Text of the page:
Many home owners and apartment dwellers have changed out a few incandescent bulbs as they burn out and replace them with a compact fluorescent light (CFL). A step in the right direction but typically these new energy efficient options are installed in a little used, remote light fixture that will not meaningfully reduce your electric bill.
Many consumers still reflect back on their first CFL experiment when they determined the distaste for the bulb shape, size and color output. But did you know that the technology behind CFLs has been rapidly improved over the last few years and its now time to give it another serious try. Prices have dropped and quality has improved.
Instead of a slow, patchwork approach, why not change out your entire house, store, or office so that you really realize the full benefit of either CFL or LED technology?
Be bold, go ahead and change out every single socket. If you can’t find it at your local big box store or hardware store, there are some pretty good online sites such as that carry all sort of specialty energy efficient bulbs. You can even find CFLs for your chandelier, bathroom vanity lamps, and small wall sockets.
After all, the incandescent bulb was invented more than 100 years ago and has not changed much.
Ask yourself, how many other 100 years old inventions are you still using today? Did you know that a high percentage of the energy consumed by an incandescent bulb goes to generating inefficient heat?
Until recently, assorted CFL bulb types and sizes were hard to find. But between the local stores and online outlets, you can now change over your entire house with lighting that is appropriate for practically any function, fixture, and which produces that preferred warm colored light.
The concerns about early CFLs (mercury, shape, light color, cost) have been addressed and worked out. Back in the summer of 2007, one of our writers changed over his entire house, 100 sockets in total He tossed out all the incandescents (even the ones still working) and switched to all CFLs, with a few LEDs sprinkled in.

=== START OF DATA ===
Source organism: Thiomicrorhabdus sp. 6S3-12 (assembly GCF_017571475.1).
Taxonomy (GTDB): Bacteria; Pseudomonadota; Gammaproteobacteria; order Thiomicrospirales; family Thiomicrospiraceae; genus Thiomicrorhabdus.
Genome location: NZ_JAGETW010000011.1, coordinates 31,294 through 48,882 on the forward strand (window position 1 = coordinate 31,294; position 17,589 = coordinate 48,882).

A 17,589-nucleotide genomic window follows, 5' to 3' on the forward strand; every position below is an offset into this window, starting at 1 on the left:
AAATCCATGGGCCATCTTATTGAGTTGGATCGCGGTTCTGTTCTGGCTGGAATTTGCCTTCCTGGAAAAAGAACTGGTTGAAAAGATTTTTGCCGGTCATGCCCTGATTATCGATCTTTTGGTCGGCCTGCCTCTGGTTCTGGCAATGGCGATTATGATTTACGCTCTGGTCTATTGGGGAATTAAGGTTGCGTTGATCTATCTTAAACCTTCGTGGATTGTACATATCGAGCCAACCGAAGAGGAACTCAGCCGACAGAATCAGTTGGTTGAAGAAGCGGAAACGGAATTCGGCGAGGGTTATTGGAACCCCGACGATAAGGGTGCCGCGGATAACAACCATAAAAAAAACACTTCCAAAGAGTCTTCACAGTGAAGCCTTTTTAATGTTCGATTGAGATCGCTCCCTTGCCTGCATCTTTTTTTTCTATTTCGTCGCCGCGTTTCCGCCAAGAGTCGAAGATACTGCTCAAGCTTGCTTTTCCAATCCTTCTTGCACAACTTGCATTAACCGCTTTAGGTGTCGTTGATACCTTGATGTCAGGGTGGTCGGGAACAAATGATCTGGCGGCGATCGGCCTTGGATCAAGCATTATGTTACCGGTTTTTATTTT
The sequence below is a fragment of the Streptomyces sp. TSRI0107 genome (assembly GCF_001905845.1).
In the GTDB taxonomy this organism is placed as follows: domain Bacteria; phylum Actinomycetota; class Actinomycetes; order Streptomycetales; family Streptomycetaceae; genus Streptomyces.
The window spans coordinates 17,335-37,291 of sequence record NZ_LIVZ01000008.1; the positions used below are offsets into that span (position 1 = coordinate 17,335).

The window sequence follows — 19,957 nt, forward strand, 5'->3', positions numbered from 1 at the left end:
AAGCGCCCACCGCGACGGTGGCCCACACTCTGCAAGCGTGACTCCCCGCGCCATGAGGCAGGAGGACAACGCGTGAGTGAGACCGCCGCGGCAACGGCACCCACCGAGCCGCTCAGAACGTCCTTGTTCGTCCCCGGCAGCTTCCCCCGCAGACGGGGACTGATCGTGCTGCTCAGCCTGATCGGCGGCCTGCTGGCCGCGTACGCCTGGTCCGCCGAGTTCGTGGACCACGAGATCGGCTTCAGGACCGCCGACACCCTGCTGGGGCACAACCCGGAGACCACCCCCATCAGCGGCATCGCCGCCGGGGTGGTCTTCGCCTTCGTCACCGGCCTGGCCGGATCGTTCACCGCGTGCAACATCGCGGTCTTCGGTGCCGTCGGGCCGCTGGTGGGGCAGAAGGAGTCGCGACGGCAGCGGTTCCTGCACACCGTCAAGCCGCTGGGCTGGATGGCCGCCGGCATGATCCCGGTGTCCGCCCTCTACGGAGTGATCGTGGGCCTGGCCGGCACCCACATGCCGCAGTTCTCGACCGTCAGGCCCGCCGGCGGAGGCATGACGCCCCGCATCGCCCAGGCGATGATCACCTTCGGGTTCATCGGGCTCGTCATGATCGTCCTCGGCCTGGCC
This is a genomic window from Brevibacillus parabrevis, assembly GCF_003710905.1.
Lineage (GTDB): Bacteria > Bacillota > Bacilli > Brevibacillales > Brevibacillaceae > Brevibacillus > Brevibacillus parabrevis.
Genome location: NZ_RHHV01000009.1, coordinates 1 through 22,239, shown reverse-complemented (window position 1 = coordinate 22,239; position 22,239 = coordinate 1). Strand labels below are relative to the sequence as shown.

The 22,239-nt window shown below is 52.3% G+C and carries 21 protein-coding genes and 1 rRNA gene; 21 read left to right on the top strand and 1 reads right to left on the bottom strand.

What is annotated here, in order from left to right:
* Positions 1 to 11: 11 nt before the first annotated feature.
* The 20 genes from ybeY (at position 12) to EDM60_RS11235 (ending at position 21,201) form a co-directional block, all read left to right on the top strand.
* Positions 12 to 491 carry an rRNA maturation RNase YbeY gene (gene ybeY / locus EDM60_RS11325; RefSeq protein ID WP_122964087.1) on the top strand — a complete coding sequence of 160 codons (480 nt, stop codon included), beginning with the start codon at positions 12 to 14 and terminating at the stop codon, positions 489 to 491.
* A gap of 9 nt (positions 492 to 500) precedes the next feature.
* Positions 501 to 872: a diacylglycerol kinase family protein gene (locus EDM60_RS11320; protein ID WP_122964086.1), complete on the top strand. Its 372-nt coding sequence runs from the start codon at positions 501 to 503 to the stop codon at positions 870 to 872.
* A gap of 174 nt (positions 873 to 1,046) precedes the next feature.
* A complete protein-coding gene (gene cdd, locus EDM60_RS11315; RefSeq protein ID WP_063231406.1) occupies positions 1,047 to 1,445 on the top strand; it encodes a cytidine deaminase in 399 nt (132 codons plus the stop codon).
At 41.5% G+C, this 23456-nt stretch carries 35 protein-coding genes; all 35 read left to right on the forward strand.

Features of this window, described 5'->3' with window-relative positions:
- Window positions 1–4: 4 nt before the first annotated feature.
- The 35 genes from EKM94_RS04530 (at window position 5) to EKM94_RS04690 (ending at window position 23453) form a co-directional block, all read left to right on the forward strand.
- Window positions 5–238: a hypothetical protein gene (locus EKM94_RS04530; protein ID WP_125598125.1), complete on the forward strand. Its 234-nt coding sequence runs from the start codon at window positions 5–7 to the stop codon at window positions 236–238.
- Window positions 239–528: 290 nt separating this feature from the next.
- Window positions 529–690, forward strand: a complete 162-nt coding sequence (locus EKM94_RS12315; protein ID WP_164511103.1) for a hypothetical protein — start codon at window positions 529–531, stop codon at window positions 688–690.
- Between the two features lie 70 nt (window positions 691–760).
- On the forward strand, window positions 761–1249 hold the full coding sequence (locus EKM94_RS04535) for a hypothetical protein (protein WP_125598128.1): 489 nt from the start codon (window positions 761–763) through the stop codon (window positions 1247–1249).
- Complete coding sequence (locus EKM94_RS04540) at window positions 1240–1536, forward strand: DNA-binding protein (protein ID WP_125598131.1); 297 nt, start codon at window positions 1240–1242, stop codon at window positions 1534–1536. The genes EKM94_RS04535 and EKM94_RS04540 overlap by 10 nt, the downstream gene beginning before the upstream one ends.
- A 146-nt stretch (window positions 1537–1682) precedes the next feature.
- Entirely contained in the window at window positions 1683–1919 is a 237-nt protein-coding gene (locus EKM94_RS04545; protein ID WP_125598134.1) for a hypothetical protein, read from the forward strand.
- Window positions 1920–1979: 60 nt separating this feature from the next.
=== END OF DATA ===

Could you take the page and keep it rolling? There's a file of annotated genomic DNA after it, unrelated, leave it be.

The upfront investment at that time was $725 dollars (bulb costs is now probably 1/2 that amount). Pulling his electric bills together, he tracked his family’s usage before and after the changeover and realized a monthly year over year savings of 35%. The test was conducted in the Washington DC area, which already has relatively expensive electric rates along with most of the coastal, more populated states. Fully loaded cost per kilowatt, with all the taxes thrown-in are about $0.18.
It only took ten months to recover this investment and then his family began to realize a monthly net savings of about $80 per month or $960/year in electricity costs. Extend that over the projected seven year life of these bulbs and that is significant money in the bank.
Looking at it another way, this house is essentially off the electric grid every third year and its owners bank nearly $1000 every year in cost savings. Carbon output has been reduced by 25 CO2 tons. Nowadays, changing a bulb is no longer on the “to do” list, nor does he get upset when his kids leave the lights burning in a long vacant room.
Give it a try this weekend. Make a whole house change and start saving money and reducing your carbon footprint. Another green tip brought to you by the Green Blizzard.
Those incandescent bulbs belong in the Smithsonian…
Here are a few other Green Blizzard articles that might be of interest:
- Reduce Your Paper Consumption
- Carbon Impact of Meats
- Energy Misconceptions
- Use Natural Light to Save Electricity
- Incandescent Demise
- The LED Revolution is Here